Serevent, Foradil should only be used with another medication, in both children and adults, but Advair is spared in advisers' recommendations
THURSDAY, Dec. 11 (HealthDay News) -- The risks of two widely used asthma drugs outweigh their benefits for both children and adults, a U.S. Food and Drug Administration advisory panel said Thursday.
The health panel targeted GlaxoSmithKline's Serevent and Foradil, made jointly by Novartis AG and Schering-Plough, for restrictions, but it excluded Advair, Glaxo's biggest-selling drug in the class of medications known as long-acting beta-agonists. It also left alone a fourth such drug, AstraZeneca's Symbicort.
The health experts did not say that the use of Serevent and Foradil should be abandoned altogether. Instead, they said the medications' labeling should be reworded to urge doctors to use the drugs along with an inhaled corticosteroid -- as guidelines already recommend.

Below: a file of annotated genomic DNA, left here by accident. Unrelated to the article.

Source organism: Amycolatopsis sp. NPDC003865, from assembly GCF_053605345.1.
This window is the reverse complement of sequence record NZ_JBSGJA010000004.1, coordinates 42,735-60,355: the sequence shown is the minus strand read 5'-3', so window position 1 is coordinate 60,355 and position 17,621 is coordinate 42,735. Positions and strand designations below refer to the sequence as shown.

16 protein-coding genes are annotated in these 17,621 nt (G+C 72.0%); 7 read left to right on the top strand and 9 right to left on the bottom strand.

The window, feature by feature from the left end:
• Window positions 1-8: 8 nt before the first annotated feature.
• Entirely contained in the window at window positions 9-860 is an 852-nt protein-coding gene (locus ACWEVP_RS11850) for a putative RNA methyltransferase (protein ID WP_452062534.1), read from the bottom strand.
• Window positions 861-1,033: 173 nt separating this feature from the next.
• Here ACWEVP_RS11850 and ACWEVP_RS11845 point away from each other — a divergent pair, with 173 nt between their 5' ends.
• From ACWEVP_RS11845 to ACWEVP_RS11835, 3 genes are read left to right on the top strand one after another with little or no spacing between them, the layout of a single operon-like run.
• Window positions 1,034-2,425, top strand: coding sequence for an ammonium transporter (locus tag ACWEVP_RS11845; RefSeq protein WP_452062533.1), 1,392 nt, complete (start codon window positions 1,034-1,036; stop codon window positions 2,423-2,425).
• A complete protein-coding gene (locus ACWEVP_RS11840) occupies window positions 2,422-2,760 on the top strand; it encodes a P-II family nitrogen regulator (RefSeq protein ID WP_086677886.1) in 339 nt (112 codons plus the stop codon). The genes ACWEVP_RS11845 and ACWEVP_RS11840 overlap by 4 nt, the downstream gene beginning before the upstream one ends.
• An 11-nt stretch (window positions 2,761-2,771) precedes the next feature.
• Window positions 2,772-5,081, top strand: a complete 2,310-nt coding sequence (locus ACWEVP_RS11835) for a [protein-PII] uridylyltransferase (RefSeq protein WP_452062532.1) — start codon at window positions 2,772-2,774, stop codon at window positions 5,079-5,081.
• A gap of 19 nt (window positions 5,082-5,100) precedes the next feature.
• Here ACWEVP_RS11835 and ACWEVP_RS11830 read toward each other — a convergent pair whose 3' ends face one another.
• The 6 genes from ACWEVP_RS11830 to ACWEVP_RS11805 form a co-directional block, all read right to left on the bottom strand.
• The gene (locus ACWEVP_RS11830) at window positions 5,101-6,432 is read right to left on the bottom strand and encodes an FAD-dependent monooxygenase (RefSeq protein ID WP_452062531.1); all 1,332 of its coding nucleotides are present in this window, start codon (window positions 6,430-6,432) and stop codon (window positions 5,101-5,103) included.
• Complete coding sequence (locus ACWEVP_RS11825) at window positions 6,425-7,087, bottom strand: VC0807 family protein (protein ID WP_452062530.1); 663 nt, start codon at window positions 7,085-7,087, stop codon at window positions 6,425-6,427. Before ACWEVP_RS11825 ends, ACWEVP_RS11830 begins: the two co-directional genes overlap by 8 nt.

That may help explain why Advair and Symbicort were spared. Serevent contains just one active ingredient, sameterol, while Foradil contains only formoterol. Advair is a combination of both salmeterol and fluticasone (an inhaled cortocosteroid), while Symbicort contains formoterol and another steroid (budesonide). All of these drugs relax airway muscles, letting asthma patients breathe more easily.
The controversy over these drugs has been going on for several years, with two FDA officials recently calling for banning the use of these drugs for anyone under 17. The results of studies noting a rise in asthma-related deaths by people using the medications have already resulted in a black-box warning that use could "increase the risk of asthma-related death."
The advisory panel voted 10 to 17 on whether the benefits of Serevent outweighed its risk as maintenance therapy for adults, and voted 6 to 21 on the same question for adolescents ages 12 to 17, Dow Jones reported. Foradil r
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